It is known to the country’s citizens that the Indian government has been aiming to convert the nation into a cashless economy. This said, it has time and again taken bold steps to reduce the nation’s dependency on cash and adopt cashless modes of payments like the use of debit cards, NEFT or RTGS, mobile wallets or UPI apps. On December 1, 2022, the Reserve Bank of India (the central bank of the country) launched its digital currency/rupee pilot taking a huge step forward towards becoming a cashless economy.
This launch has got all Indians excited and at the same time curious. What is the new digital rupee? How will it be used? Who can use it? When will the RBI officially roll out the digital currency for the whole country?
Let’s answer some of the basic questions.
What is India’s Digital Rupee?
The actual meaning and use of the digital rupee, also known as the Central Bank Digital Currency (CBDC), remains to be largely unclear. However, as per what is said by RBI, the digital rupee, e₹-R or e-Rupee will be made available in the form of a digital token representing legal tender. It is a sort of official cryptocurrency, for retail users.
Simply put, it is the electronic version of cash and will be primarily meant for retail transactions.
The digital rupee will be issued in the same denominations as paper currency and coins. Ex ₹500, ₹2000, ₹50.
How has the RBI planned to roll out the currency?
The RBI has planned on rolling out the digital currency in a phased format. The first phase was launched on December 1. Initially, it will cover select locations and banks in a closed user group (CUG) comprising participating customers and merchants.
It will take into account four cities of Mumbai, New Delhi, Bengaluru, and Bhubaneswar, where customers and merchants can use the digital rupee (e₹-R), or e-rupee.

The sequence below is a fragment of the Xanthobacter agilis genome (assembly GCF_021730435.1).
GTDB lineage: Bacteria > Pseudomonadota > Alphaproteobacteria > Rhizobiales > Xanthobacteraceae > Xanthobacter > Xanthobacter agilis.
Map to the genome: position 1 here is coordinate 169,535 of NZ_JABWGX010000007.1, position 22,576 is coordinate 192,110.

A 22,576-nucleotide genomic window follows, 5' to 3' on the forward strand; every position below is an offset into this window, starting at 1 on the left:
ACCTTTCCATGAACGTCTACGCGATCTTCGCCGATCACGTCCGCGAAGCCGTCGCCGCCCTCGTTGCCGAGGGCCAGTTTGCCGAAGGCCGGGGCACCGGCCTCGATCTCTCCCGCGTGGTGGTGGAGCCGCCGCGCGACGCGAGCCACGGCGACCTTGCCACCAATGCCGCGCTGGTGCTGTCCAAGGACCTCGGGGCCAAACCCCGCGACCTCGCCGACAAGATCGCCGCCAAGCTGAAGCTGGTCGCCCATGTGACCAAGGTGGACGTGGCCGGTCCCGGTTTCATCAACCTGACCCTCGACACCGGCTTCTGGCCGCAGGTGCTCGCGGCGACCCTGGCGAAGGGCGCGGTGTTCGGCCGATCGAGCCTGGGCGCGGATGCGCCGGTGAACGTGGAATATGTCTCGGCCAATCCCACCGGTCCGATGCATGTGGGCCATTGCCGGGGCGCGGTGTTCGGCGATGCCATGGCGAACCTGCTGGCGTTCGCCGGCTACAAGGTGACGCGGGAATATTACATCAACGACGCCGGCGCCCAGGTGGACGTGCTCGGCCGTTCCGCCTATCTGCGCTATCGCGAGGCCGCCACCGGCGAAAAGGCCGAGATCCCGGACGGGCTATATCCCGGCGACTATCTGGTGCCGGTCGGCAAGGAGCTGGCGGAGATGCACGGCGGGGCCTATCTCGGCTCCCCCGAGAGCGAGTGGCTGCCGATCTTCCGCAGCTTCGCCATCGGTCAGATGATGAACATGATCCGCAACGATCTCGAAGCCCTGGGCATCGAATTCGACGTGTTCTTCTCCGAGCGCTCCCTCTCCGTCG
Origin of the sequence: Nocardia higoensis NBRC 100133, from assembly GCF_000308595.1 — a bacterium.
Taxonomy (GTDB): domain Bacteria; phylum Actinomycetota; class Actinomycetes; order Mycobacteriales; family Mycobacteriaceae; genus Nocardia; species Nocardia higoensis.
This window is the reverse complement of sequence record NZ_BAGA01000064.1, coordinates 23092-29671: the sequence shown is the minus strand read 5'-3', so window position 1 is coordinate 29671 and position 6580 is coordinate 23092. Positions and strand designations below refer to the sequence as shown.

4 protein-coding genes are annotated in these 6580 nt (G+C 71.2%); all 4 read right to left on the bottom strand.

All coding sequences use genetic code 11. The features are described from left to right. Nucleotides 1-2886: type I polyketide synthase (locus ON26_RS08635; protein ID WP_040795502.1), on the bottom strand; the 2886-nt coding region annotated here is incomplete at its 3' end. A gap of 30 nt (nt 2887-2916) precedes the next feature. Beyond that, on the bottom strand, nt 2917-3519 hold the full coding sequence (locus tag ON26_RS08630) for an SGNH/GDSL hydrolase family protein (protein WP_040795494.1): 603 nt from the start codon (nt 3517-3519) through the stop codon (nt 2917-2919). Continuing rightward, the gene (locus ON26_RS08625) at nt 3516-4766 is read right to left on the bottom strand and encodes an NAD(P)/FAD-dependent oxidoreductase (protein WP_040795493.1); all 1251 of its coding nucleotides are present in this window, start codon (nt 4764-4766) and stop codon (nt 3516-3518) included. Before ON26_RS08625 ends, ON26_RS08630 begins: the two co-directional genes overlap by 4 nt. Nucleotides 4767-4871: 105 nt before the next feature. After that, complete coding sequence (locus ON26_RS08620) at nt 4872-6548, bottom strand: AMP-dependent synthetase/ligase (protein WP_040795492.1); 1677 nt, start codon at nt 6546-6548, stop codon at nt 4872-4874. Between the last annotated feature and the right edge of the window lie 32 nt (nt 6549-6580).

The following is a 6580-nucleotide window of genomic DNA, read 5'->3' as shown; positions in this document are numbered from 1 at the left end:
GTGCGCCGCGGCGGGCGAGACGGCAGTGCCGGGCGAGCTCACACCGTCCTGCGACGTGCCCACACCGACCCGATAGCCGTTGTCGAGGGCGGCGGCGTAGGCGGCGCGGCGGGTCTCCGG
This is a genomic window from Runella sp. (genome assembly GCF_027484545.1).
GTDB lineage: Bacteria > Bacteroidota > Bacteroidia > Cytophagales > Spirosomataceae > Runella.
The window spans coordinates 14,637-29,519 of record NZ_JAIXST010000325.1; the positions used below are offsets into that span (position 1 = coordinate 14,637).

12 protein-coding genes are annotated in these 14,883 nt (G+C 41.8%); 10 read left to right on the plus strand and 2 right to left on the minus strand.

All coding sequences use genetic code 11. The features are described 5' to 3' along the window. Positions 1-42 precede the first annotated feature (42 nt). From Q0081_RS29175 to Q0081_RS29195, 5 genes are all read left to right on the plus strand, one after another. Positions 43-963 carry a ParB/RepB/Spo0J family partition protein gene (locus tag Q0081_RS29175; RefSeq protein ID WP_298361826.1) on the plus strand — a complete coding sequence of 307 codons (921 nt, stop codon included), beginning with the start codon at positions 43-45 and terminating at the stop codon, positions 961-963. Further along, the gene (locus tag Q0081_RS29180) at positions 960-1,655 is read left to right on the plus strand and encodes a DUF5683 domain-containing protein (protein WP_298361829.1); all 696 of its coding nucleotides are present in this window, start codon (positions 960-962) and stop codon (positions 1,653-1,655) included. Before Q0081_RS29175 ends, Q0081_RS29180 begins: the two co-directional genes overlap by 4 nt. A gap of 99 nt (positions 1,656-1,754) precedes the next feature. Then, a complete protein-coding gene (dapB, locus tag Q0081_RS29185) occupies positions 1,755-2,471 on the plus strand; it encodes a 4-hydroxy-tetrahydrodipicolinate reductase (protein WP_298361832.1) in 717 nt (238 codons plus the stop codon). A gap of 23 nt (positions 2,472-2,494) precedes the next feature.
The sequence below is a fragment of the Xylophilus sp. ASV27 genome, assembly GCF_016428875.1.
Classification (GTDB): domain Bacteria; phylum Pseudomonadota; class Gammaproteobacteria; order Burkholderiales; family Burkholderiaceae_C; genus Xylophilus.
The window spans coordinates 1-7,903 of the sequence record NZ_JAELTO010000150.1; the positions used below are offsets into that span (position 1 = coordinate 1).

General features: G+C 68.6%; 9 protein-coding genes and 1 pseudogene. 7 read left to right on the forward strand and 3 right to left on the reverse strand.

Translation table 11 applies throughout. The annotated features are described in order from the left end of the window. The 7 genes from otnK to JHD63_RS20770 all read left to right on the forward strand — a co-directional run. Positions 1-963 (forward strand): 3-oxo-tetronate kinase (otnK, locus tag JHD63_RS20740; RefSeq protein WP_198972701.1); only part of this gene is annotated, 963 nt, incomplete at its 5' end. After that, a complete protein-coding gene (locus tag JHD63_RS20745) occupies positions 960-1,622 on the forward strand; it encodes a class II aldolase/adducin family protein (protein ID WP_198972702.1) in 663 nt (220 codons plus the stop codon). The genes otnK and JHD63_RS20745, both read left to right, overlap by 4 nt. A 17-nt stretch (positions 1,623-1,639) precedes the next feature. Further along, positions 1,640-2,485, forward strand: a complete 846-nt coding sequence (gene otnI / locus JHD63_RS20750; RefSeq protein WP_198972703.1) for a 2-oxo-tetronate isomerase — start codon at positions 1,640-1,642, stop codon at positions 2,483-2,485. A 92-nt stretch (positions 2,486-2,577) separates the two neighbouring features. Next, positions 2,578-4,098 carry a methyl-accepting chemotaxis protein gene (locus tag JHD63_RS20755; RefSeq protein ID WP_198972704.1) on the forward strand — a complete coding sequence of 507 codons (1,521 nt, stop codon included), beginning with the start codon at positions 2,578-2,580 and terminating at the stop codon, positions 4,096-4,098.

State Bank of India, ICICI Bank, Yes Bank, and IDFC First Bank are the four banks which are involved in the controlled launch of the digital currency in these four cities.
How will it work?
The e-rupee will be available to be used by all – non-financial consumers, businesses and the private sector. Just like we store paper currency in our wallets, users of the digital rupee will be able to store the e-rupee in a digital wallet offered by the participating banks. These digital wallets will be stored on mobiles for easy access by the users at the time of the transaction.
The digital currency will be distributed through intermediaries such as banks. Person-to-person payments as well as person-to-merchant payments can be made using the digital rupee. Users can pay merchants using QR codes displayed at merchant locations.
RBI has said, “The e₹-R would offer features of physical cash like trust, safety and settlement finality. As in the case of cash, it will not earn any interest and can be converted to other forms of money, like deposits with banks.” Further, the value of the e-rupee will remain the same and not be volatile as a cryptocurrency.
What is the purpose behind this launch?
The main purpose of launching the country’s own digital currency, apart from going cashless, is to reduce the operational cost involved in physical cash management.
Another reason for launching a national digital currency is to put an end to concerns like money laundering, terror financing, tax evasion, etc that are associated with private cryptocurrencies like Bitcoin, Ether, etc.
Lastly, the government also aims to foster financial inclusion, encouraging resilience, efficiency and innovation in the payments system through CBDC.
What is the future plan?
The first phase of the roll-out of CBDC or e-rupee is set in motion, the RBI has planned to subsequently extend the service to the cities of Ahmedabad, Gangtok, Guwahati, Hyderabad, Indore, Kochi, Lucknow, Patna, and Shimla. Alongside this, it will also include four more banks in its pilot project which include — Bank of Baroda, Union Bank of India, HDFC Bank, and Kotak Mahindra Bank.
Gradually, the expanse of the pilot will include more banks, users and locations as needed.
The frequent use of digital currency will encourage more cross-border transactions. Physical cash management costs will also drop significantly.
Nevertheless, the RBI has clarified that atleast as of now, CBDC will not be seen as a replacement for the current currency system. It will instead, complement the system with a digital alternative.
The inclusion of digital currency into the country’s payment system is said to be advantageous. Unlike the UPI method that requires an individual to have a bank account, users won’t be needed to have a bank account in order to transact using digital currency.
Additionally, ease of use, less chance of physical damage to the currency, fewer chances of fraud, a complete sovereign guarantee due to currency issuance by RBI, added transparency to online transactions, real-time payments, etc are some plus points of the new digital rupee.